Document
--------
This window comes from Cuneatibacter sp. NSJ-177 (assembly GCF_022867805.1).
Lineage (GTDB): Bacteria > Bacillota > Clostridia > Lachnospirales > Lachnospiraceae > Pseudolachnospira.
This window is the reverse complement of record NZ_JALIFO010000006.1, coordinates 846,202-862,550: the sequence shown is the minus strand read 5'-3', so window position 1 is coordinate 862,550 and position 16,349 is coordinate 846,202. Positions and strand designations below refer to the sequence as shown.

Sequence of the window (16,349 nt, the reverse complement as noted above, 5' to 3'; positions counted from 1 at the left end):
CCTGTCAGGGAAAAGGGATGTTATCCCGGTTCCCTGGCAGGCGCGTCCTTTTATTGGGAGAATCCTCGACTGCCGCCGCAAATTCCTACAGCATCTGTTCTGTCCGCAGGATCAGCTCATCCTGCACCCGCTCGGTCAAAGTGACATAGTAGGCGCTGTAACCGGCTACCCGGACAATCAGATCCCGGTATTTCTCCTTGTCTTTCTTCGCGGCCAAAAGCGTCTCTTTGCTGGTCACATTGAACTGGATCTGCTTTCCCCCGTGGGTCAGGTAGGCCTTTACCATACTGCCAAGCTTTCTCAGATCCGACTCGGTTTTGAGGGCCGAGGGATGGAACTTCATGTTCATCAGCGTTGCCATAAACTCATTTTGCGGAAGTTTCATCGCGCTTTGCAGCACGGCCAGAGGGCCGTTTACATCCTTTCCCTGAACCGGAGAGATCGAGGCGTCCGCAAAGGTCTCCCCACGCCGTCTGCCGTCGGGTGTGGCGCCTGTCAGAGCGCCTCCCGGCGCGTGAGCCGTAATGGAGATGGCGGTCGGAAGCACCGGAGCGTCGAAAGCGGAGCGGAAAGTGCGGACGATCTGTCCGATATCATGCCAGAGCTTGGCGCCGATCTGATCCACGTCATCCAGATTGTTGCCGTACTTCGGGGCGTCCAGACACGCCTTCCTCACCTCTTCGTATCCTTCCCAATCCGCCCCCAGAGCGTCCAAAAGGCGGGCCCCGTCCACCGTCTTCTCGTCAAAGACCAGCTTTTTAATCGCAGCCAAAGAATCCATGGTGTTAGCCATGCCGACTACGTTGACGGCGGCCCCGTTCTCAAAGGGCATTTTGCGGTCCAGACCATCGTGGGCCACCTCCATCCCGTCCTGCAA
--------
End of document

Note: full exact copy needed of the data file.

This window comes from Cuneatibacter sp. NSJ-177 (assembly GCF_022867805.1).
Lineage (GTDB): Bacteria > Bacillota > Clostridia > Lachnospirales > Lachnospiraceae > Pseudolachnospira.
This window is the reverse complement of record NZ_JALIFO010000006.1, coordinates 846,202-862,550: the sequence shown is the minus strand read 5'-3', so window position 1 is coordinate 862,550 and position 16,349 is coordinate 846,202. Positions and strand designations below refer to the sequence as shown.

Sequence of the window (16,349 nt, the reverse complement as noted above, 5' to 3'; positions counted from 1 at the left end):
CCTGTCAGGGAAAAGGGATGTTATCCCGGTTCCCTGGCAGGCGCGTCCTTTTATTGGGAGAATCCTCGACTGCCGCCGCAAATTCCTACAGCATCTGTTCTGTCCGCAGGATCAGCTCATCCTGCACCCGCTCGGTCAAAGTGACATAGTAGGCGCTGTAACCGGCTACCCGGACAATCAGATCCCGGTATTTCTCCTTGTCTTTCTTCGCGGCCAAAAGCGTCTCTTTGCTGGTCACATTGAACTGGATCTGCTTTCCCCCGTGGGTCAGGTAGGCCTTTACCATACTGCCAAGCTTTCTCAGATCCGACTCGGTTTTGAGGGCCGAGGGATGGAACTTCATGTTCATCAGCGTTGCCATAAACTCATTTTGCGGAAGTTTCATCGCGCTTTGCAGCACGGCCAGAGGGCCGTTTACATCCTTTCCCTGAACCGGAGAGATCGAGGCGTCCGCAAAGGTCTCCCCACGCCGTCTGCCGTCGGGTGTGGCGCCTGTCAGAGCGCCTCCCGGCGCGTGAGCCGTAATGGAGATGGCGGTCGGAAGCACCGGAGCGTCGAAAGCGGAGCGGAAAGTGCGGACGATCTGTCCGATATCATGCCAGAGCTTGGCGCCGATCTGATCCACGTCATCCAGATTGTTGCCGTACTTCGGGGCGTCCAGACACGCCTTCCTCACCTCTTCGTATCCTTCCCAATCCGCCCCCAGAGCGTCCAAAAGGCGGGCCCCGTCCACCGTCTTCTCGTCAAAGACCAGCTTTTTAATCGCAGCCAAAGAATCCATGGTGTTAGCCATGCCGACTACGTTGACGGCGGCCCCGTTCTCAAAGGGCATTTTGCGGTCCAGACCATCGTGGGCCACCTCCATCCCGTCCTGCAA